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The 60 Minutes Expose on Dental Amalgam

The following piece is now more of a historical reference since it happened over a quarter century ago, however it serves as a warning of just how easy it can be for “junk scientists” to deceive legitimate news organizations.  In this case, “60 Minutes”, one of the most widely watched and respected  network news organizations of the late twentieth century presented a disgracefully inaccurate news piece that “scared the hell” out of an entire nation.

In December, 1990, the news program “60 Minutes” ran a shocking exposé on the most common dental restoration in the world.  It alleged that silver amalgam,  because of its mercury content, is poisonous and is responsible for many of the diseases that have not yet been cured by medical science.

The protagonist in this piece was a researcher from a respected Canadian university who had done some sheep research to discover the effects of mercury poisoning from silver amalgam placed in the sheep’s’ teeth.  He was followed by other crusaders who linked the use of silver amalgam to Multiple Sclerosis, Alzheimer’s disease, Chronic Fatigue Syndrome and various vague ailments including fatigue, anxiety, insomnia, depression, and loss of appetite. Many people who watched this piece were appalled, and contacted their dentists to have their amalgam restorations removed, or even to have their teeth extracted! This, in turn benefited many dentists. It also lit up the lives of many tort lawyers. Unfortunately, it did not benefit the patients in the least!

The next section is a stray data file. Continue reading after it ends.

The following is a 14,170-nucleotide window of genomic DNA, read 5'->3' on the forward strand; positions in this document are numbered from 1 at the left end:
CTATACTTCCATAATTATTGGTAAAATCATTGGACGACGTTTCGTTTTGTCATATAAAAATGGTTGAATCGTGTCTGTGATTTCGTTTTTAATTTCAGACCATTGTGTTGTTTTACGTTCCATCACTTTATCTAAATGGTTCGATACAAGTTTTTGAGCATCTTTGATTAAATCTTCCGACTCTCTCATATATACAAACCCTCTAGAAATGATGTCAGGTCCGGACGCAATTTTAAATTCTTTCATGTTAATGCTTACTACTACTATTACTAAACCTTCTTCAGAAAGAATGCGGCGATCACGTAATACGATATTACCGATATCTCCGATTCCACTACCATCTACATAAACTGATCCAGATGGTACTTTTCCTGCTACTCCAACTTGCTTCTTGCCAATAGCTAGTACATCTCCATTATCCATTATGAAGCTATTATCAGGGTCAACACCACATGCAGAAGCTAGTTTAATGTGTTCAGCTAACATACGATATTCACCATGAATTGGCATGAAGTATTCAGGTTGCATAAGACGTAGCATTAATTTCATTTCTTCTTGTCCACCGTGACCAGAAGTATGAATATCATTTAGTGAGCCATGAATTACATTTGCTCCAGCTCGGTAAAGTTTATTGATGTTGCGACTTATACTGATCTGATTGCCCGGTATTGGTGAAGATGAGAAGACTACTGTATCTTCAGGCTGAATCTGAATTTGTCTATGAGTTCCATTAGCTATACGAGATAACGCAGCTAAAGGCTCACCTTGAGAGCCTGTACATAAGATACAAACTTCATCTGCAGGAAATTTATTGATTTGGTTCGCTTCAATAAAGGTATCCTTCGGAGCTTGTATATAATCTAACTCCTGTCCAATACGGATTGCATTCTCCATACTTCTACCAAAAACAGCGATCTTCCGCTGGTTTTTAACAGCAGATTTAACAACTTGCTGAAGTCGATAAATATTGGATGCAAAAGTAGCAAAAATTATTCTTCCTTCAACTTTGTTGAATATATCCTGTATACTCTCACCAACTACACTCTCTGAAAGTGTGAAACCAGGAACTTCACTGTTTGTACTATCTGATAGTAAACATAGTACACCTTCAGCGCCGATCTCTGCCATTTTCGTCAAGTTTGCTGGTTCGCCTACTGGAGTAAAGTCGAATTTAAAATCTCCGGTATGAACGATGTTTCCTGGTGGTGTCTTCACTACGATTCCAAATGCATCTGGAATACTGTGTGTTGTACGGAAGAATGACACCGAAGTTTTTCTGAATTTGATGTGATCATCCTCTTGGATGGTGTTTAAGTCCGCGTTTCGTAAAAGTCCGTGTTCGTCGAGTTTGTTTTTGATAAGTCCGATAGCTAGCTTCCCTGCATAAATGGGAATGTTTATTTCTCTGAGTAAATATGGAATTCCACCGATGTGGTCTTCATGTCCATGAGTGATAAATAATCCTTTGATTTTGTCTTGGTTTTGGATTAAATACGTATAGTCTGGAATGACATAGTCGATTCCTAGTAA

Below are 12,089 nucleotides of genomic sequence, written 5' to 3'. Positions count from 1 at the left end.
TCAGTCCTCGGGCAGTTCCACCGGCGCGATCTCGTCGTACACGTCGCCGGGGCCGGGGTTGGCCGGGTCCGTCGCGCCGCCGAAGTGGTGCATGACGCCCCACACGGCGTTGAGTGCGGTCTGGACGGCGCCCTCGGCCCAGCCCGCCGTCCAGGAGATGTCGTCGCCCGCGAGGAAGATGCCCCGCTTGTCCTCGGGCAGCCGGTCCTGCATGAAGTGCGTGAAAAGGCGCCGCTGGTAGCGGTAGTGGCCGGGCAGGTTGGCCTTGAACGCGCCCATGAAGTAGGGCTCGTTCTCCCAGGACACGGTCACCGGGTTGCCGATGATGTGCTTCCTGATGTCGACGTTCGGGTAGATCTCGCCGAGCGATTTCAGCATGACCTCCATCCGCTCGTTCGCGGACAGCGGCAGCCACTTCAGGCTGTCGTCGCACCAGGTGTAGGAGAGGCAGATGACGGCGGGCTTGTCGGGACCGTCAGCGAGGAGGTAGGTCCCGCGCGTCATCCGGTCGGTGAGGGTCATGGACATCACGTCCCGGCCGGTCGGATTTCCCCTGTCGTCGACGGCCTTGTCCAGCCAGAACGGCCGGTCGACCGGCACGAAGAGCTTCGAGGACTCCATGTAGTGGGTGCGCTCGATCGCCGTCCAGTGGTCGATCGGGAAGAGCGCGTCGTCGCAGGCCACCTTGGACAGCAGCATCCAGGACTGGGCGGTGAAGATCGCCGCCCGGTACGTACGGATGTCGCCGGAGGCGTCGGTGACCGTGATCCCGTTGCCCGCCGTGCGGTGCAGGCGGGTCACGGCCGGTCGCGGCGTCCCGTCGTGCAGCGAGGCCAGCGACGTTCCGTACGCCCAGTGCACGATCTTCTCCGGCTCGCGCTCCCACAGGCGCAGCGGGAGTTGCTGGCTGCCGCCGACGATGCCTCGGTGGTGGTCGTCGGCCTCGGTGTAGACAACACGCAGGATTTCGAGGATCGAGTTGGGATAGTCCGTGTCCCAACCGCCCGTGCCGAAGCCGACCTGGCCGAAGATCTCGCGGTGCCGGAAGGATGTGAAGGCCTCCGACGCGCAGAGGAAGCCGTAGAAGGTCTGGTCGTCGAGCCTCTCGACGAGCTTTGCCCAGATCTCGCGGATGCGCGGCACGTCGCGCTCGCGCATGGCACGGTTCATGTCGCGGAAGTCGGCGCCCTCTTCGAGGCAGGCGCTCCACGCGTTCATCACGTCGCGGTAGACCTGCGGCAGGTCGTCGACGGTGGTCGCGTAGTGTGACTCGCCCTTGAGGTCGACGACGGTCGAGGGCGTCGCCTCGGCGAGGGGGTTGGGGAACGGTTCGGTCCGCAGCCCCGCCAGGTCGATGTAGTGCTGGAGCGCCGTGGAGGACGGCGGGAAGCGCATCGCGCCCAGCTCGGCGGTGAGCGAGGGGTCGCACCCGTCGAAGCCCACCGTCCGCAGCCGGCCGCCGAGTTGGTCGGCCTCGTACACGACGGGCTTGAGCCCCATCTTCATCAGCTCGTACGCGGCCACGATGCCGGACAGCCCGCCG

After the airing of the program, experts in biochemistry, toxicology, physiology, general medicine and dental medicine descended on these researchers en masse. Their consensus was that this research was poorly done and the results were  misinterpreted and contradictory.  Mainstream researchers and public health experts who looked at this research concluded that it did not prove that amalgam is harmful or that it poses a public health threat as was implied by the Canadian researchers.  On the contrary, the nature of the methodology used in the study as well as the nature of the misinterpretation of the results (and the fact that the amalgam used by these researchers contained a higher proportion of mercury than that used in humans) suggested that the researchers entered into the study with an anti-amalgamist agenda:

In 1991, Murray Vimy and other researchers published a study in the Journal of American Physiology (“Mercury from Dental ‘Silver’ Tooth Fillings Impairs Sheep Kidney Function,” Am J Physiol 1991; 261: R1010-R1014) that investigated mercury’s poisonous effects on sheep. Researchers placed 12 occlusal (top surface) fillings in each of six female sheep and two glass ionomer restorations in two control sheep. Before surgery and at 30- and 60-day intervals after amalgam placement, scientists checked the animals’ renal (kidney) function.

They then evaluated how effectively the sheep cleared a substance called inulin (not insulin), a chemical not metabolized by the body. They found that plasma inulin clearance fell by about 60 percent after 30 days and remained so at the 60-day checkup. Among the control sheep, baseline clearance stood unchanged after 30 days. They concluded that the amalgams damaged the animals’ renal (kidney)function.

But the study drew quick criticism. In a letter to the editor of the journal, professor Richard Malvin from the University of Michigan’s department of physiology and other scientists cited numerous flaws in Vimy’s research methods and analysis. In particular, Malvin and the others wrote, “in these experiments, as the clearance of inulin decreased with time, the clearance of urea increased with time to the point that it actually exceeded the inulin clearance. This is a physical impossibility.”